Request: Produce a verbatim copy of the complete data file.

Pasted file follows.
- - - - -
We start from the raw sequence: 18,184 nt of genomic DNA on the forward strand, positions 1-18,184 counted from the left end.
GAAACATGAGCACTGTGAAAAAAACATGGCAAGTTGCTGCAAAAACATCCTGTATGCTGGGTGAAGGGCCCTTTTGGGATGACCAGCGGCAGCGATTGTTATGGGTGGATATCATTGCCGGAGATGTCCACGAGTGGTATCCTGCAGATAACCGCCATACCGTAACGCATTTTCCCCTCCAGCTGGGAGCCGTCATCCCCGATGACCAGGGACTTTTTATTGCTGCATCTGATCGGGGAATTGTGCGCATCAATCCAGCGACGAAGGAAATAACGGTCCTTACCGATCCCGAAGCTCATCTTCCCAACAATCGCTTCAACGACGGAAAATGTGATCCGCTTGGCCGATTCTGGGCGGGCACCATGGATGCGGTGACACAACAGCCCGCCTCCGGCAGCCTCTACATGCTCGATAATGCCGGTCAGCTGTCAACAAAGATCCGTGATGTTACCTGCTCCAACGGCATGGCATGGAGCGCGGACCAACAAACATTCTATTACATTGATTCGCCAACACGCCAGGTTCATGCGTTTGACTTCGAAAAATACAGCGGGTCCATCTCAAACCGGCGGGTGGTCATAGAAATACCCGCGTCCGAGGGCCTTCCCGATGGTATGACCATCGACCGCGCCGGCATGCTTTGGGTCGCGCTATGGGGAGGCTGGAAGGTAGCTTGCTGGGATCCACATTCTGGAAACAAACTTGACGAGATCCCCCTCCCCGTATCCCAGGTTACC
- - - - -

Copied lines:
We start from the raw sequence: 18,184 nt of genomic DNA on the forward strand, positions 1-18,184 counted from the left end.
GAAACATGAGCACTGTGAAAAAAACATGGCAAGTTGCTGCAAAAACATCCTGTATGCTGGGTGAAGGGCCCTTTTGGGATGACCAGCGGCAGCGATTGTTATGGGTGGATATCATTGCCGGAGATGTCCACGAGTGGTATCCTGCAGATAACCGCCATACCGTAACGCATTTTCCCCTCCAGCTGGGAGCCGTCATCCCCGATGACCAGGGACTTTTTATTGCTGCATCTGATCGGGGAATTGTGCGCATCAATCCAGCGACGAAGGAAATAACGGTCCTTACCGATCCCGAAGCTCATCTTCCCAACAATCGCTTCAACGACGGAAAATGTGATCCGCTTGGCCGATTCTGGGCGGGCACCATGGATGCGGTGACACAACAGCCCGCCTCCGGCAGCCTCTACATGCTCGATAATGCCGGTCAGCTGTCAACAAAGATCCGTGATGTTACCTGCTCCAACGGCATGGCATGGAGCGCGGACCAACAAACATTCTATTACATTGATTCGCCAACACGCCAGGTTCATGCGTTTGACTTCGAAAAATACAGCGGGTCCATCTCAAACCGGCGGGTGGTCATAGAAATACCCGCGTCCGAGGGCCTTCCCGATGGTATGACCATCGACCGCGCCGGCATGCTTTGGGTCGCGCTATGGGGAGGCTGGAAGGTAGCTTGCTGGGATCCACATTCTGGAAACAAACTTGACGAGATCCCCCTCCCCGTATCCCAGGTTACC